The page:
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tv   City on the Verge  CSPAN  July 1, 2017 9:15am-10:16am EDT

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his employer decided to give the paper to henry, so henry became the owner of the oregonian newspaper entered it into a success and invested in real estate as the town grew and was able to build a house as grand as this one. >> watch c-span city tour of portland, oregon today at noon eastern on book tv and sunday at 2:00 p.m. on american history tv on c-span three working with our cable affiliate and visiting cities across the country. now on book tv, we talk about the city of atlanta and urban renewal. this program contains language that some may find offensive. [inaudible conversations] [inaudible conversations]
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>> folks, i guess we are going to start here. so, thank you so much for coming and i hope you are comfortable because i'm going to talk for a bit here. my name is mark pendergrass as a about a third of the people in the audience do because that is their name, also. they are related to me. this is the bookstore i love to come to all independent bookstore with great hearts and is also close to where the pendergrass enclave has lived for many many years. i grew up he or in atlanta. i live in vermont, now. i come back here frequently to see my mother who is right here in my father who was very much involved in my research for this book. read most of the manuscripts and
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who died last year at the age of 99 and a half and i just want to dedicate this whole talk to him. he was a wonderful, wonderful, kind, generous man and i dedicate the book to him into my mother into my made, my african-american maid whose name was willie mae and whom i call me and i will be talking about her-- maybe i should talk about her now. i don't really have this planned in particular as to what i will say in what order, but i promise you it will be interesting. when i decided i would write a book about atlanta, which i haven't lived in for decades, i thought that number one it took a lot of that's to decide it was going to do this, but no one has written a book about atlanta towards the general public encumbrance away since the olympics held here in 1996.
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two really good books were published then, where peach street meets sweet auburn by gary pomerantz and atlanta rising by frederick allen, but it's a huge amount that has happened in a time and when i named it "city on the verge" it's because your city is on the verge of tremendous change, in the middle of tremendous change and it's urgent that you figure out what you will do in the next 20 or 30-- well, one year because-- let me tell you to give you an overview of what's about to happen here, for years the population was moving out and the last you years it's been moving back to some degree. well, it will move back according to the experts are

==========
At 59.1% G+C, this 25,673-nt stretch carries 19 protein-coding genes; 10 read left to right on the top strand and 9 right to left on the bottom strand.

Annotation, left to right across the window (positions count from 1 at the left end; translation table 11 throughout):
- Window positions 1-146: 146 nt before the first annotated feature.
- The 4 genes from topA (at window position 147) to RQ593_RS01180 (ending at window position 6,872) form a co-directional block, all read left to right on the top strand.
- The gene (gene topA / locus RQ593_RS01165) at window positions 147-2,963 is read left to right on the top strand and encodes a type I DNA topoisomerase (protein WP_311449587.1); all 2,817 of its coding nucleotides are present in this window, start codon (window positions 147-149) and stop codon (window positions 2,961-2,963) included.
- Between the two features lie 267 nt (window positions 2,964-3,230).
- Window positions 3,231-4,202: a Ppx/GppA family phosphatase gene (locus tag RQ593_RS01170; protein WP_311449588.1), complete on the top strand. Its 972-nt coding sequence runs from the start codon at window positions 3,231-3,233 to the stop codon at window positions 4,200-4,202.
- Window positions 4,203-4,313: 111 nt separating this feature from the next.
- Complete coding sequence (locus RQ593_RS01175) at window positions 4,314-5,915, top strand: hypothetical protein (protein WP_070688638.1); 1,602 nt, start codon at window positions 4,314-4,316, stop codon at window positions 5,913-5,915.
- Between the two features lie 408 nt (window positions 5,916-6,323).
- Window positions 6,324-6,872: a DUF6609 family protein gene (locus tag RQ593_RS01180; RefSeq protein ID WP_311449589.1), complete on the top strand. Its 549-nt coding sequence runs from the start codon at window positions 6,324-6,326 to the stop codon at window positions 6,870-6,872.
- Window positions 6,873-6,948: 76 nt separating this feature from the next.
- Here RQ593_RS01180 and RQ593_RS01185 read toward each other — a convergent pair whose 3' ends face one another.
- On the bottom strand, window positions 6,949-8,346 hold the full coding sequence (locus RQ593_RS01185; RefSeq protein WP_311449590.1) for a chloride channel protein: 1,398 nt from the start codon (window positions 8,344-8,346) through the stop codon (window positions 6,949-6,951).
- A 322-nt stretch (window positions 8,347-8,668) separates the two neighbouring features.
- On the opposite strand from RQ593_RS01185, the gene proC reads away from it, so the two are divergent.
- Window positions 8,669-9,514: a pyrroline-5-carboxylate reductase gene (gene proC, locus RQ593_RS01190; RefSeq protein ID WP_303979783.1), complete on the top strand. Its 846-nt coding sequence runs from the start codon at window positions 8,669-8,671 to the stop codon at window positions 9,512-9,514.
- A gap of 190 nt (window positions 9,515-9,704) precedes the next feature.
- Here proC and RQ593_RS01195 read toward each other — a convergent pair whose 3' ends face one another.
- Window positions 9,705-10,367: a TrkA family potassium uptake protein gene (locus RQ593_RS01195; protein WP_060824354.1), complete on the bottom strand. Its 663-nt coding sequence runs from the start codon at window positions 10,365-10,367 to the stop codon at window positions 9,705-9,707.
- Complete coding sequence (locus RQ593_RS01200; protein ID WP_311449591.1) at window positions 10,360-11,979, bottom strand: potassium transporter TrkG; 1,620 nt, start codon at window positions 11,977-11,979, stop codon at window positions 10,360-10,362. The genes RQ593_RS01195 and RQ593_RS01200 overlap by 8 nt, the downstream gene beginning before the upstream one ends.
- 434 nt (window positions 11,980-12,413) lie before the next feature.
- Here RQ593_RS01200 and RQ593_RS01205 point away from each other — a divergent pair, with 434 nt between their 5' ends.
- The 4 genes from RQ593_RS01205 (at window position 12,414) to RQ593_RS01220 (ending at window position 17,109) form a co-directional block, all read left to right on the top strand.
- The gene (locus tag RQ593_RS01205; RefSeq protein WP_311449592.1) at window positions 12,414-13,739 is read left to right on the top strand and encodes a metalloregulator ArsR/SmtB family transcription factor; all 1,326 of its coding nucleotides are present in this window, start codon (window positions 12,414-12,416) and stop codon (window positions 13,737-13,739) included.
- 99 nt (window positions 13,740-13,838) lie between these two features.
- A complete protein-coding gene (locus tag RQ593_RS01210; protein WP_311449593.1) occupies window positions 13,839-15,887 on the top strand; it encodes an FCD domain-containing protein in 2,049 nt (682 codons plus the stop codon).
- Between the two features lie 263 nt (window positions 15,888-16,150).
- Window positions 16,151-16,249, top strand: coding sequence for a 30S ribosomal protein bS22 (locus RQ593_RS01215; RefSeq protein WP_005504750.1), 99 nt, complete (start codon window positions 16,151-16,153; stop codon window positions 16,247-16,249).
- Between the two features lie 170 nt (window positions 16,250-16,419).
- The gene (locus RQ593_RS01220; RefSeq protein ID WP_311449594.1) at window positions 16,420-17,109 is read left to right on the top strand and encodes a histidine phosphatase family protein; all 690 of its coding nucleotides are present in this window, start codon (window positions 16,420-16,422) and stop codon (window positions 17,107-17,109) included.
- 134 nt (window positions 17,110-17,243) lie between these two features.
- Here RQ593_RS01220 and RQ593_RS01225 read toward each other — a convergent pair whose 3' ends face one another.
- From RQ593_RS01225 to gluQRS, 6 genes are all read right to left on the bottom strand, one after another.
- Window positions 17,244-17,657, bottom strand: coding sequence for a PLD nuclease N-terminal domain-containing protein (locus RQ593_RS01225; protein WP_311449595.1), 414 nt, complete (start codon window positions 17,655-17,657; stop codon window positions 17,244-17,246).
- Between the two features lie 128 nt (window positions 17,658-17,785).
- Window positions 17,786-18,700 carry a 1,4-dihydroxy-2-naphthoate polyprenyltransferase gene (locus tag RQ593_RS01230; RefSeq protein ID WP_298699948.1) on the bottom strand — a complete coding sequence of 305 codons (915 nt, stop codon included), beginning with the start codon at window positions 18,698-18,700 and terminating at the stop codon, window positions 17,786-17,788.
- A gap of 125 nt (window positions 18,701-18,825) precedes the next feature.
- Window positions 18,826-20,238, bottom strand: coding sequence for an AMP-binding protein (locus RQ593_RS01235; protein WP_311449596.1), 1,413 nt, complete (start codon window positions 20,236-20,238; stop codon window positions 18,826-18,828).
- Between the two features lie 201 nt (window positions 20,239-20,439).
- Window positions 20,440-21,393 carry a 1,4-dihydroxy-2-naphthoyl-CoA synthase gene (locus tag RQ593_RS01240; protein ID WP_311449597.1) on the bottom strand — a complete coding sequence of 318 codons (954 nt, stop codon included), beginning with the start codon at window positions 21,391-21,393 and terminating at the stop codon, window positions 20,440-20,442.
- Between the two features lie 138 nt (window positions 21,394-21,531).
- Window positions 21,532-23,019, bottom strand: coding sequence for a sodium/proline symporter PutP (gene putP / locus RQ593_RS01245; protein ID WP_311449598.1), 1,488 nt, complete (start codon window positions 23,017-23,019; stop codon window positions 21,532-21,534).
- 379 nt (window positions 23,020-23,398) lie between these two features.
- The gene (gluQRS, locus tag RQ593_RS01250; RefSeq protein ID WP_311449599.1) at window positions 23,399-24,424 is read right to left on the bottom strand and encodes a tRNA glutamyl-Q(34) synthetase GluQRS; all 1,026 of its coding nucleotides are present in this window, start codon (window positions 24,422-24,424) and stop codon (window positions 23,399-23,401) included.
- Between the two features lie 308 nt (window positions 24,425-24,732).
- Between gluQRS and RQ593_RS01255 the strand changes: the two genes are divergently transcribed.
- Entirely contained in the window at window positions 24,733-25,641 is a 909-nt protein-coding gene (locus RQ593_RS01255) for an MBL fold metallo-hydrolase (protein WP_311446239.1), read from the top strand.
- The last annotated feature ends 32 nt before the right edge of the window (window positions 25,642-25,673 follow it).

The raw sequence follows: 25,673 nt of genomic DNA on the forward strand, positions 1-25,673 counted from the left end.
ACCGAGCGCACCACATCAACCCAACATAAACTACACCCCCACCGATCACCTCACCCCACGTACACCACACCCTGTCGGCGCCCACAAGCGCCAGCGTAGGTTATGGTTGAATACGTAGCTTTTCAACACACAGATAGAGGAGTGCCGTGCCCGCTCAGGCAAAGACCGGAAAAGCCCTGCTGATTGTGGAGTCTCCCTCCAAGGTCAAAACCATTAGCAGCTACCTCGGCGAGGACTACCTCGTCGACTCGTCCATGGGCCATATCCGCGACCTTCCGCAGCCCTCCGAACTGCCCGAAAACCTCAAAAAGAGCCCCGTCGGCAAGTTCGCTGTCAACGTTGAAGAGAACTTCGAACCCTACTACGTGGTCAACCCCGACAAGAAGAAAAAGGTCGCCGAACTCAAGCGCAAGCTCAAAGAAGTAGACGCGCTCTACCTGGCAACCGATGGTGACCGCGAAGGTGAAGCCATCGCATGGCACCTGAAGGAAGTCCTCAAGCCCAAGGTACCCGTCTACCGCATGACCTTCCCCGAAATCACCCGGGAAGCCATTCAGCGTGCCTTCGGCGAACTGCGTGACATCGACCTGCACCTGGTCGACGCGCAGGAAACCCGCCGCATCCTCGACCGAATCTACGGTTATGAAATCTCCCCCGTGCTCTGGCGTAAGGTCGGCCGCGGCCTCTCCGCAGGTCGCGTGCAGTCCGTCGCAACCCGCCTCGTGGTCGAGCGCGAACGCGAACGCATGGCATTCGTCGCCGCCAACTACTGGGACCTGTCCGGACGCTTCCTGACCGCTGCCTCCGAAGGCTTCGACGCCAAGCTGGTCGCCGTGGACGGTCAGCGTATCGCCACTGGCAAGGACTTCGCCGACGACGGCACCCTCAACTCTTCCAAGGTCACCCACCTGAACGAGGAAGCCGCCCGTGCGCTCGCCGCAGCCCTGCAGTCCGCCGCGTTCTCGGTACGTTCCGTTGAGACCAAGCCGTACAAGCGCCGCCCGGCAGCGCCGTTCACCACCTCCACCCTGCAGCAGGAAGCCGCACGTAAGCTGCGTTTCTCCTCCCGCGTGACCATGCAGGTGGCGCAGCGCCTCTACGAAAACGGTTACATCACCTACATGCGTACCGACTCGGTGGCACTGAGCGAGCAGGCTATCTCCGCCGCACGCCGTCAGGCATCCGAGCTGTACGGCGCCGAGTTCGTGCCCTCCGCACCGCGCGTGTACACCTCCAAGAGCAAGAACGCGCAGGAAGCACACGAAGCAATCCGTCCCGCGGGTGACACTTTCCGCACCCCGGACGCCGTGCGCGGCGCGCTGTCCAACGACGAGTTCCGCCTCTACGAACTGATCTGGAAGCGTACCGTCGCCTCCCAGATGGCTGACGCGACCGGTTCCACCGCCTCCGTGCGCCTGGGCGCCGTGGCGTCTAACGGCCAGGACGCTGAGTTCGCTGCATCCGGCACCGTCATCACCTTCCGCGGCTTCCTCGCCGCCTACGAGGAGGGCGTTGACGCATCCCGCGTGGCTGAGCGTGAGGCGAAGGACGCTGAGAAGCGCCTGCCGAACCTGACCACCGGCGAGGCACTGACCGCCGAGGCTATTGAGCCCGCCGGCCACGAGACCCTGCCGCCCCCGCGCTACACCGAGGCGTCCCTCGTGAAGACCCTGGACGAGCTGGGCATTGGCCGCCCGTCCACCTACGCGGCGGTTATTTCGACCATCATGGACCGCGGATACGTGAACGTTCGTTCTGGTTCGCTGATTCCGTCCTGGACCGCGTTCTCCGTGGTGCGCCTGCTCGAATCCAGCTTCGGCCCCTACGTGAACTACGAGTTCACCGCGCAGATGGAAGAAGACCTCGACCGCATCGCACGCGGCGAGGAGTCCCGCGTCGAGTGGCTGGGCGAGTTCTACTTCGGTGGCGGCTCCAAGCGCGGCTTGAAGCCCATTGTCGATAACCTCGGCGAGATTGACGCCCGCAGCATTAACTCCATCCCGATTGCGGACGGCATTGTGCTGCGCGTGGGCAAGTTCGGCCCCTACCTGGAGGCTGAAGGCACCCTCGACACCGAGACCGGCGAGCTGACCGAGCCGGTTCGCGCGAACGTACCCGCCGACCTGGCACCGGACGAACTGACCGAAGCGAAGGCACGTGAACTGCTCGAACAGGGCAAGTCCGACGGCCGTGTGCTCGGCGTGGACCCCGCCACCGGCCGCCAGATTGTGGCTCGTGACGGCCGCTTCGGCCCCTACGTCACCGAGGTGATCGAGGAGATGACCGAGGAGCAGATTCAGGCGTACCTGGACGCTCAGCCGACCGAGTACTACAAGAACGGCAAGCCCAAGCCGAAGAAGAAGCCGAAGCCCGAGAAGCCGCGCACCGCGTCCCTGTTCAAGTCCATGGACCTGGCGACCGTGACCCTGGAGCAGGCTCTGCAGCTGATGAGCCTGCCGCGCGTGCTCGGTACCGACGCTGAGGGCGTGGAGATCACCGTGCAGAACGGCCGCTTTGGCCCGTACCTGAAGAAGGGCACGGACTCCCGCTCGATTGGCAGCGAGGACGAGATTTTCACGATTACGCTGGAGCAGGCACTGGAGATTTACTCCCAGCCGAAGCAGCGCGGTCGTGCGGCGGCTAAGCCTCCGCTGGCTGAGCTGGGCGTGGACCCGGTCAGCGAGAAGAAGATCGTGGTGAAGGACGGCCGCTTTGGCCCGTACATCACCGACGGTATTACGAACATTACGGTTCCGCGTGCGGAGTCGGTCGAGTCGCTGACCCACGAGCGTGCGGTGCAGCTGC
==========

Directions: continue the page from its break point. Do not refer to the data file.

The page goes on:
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lots in the next 30 years the population within the city limits of atlanta is probably going to triple. right now it's about 455,000 people. it will probably be one and a half million people and how you handle that in terms of transportation, in terms of equity and affordability, in terms of livability and walk ability and biking and getting out of your cars is absolutely crucial. so, when i decided to write this book i thought, how am i going to focus this, what's a narrative? whenever you write a book you wanted to read well and people to actually be drawn in a narrative arc through the book and i decided that the best way to do that was to write about that atlanta beltline. everyone calls it a transformative project. it is a transformative project,
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so let me describe that briefly to you and why i chose to write about it. in 1999 a young master's degree student at georgia tech named ryan burrs decided to write his master's thesis: for something called the beltline. he was not the first person to come up with this idea that way, but he's the first person to really nail it and to eloquently explain why it was a good idea and so his idea was to have a 22-mile loop around the city of atlanta, mostly two or 3 miles from the center of town and his idea was to put streetcars on it and it would connect neighborhoods that were quite wealthy with neighborhoods that were quite poor and he was hoping it would cause development and people to move back in and more density in the city and better transit.
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he wrote it and called it the beltline. the reason he called it that is because it was already called the light in the late 1800s by railroads. so, let's me just back up and explain a little bit about atlanta in terms of transportation. chapter two in this book is a history of atlanta viewed through the lens of transportation. the city as many of you i'm sure no began in 1837 and was called terminus, a wonderful poetic name for a city. [laughter] >> very appealing. it was called that because it's where the railroad would end it. they taste bought arbitrarily where the railroad would end and it did and a bunch of other railroads crossed and by the late 1800s, well, by the civil war atlanta was a very important